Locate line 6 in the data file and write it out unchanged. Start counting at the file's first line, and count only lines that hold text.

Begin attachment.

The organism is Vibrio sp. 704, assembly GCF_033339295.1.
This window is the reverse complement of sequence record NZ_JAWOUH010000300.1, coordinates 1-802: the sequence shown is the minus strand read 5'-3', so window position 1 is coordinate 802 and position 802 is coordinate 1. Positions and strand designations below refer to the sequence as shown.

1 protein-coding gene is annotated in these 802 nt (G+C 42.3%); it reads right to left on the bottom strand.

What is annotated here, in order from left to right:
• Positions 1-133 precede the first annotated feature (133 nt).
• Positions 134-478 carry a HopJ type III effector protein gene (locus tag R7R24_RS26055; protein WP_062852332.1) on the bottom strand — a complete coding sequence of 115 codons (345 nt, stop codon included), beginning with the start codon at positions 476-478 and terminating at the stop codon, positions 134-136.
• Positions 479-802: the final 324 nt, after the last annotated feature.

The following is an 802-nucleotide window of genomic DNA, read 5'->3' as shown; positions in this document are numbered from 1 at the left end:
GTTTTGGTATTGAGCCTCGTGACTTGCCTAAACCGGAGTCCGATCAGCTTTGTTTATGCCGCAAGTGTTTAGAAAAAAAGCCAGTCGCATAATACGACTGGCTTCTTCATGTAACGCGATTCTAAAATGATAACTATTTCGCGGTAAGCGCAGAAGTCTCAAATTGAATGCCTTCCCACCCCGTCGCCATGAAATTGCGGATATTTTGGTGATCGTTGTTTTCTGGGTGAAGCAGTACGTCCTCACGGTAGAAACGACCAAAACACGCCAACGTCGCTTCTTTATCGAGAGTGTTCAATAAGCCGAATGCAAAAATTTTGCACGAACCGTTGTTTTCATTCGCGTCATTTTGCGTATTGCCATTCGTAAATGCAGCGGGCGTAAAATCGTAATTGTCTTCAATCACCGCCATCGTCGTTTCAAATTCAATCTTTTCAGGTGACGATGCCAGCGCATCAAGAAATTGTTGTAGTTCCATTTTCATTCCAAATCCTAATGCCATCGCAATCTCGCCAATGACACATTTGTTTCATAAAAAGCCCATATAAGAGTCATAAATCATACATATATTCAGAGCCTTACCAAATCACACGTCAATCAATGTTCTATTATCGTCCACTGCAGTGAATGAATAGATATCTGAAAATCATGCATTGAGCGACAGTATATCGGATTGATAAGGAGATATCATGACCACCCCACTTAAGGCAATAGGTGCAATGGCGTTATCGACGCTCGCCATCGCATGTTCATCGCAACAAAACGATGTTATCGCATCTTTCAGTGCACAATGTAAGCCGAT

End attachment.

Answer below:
• Positions 134-478 carry a HopJ type III effector protein gene (locus tag R7R24_RS26055; protein WP_062852332.1) on the bottom strand — a complete coding sequence of 115 codons (345 nt, stop codon included), beginning with the start codon at positions 476-478 and terminating at the stop codon, positions 134-136.